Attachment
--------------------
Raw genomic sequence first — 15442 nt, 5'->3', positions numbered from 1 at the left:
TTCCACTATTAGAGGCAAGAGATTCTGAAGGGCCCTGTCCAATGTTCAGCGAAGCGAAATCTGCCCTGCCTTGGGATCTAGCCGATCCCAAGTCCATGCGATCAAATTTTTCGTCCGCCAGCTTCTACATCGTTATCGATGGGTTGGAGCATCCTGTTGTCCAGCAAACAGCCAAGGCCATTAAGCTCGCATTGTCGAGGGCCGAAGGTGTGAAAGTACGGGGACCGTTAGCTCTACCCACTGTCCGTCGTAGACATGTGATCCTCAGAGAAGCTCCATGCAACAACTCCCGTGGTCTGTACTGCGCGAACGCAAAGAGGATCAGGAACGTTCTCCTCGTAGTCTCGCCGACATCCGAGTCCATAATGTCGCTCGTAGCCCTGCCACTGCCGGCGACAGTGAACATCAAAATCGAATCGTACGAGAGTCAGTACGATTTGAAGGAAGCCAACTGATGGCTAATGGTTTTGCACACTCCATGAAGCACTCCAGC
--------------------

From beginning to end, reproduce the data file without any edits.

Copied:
Raw genomic sequence first — 15442 nt, 5'->3', positions numbered from 1 at the left:
TTCCACTATTAGAGGCAAGAGATTCTGAAGGGCCCTGTCCAATGTTCAGCGAAGCGAAATCTGCCCTGCCTTGGGATCTAGCCGATCCCAAGTCCATGCGATCAAATTTTTCGTCCGCCAGCTTCTACATCGTTATCGATGGGTTGGAGCATCCTGTTGTCCAGCAAACAGCCAAGGCCATTAAGCTCGCATTGTCGAGGGCCGAAGGTGTGAAAGTACGGGGACCGTTAGCTCTACCCACTGTCCGTCGTAGACATGTGATCCTCAGAGAAGCTCCATGCAACAACTCCCGTGGTCTGTACTGCGCGAACGCAAAGAGGATCAGGAACGTTCTCCTCGTAGTCTCGCCGACATCCGAGTCCATAATGTCGCTCGTAGCCCTGCCACTGCCGGCGACAGTGAACATCAAAATCGAATCGTACGAGAGTCAGTACGATTTGAAGGAAGCCAACTGATGGCTAATGGTTTTGCACACTCCATGAAGCACTCCAGC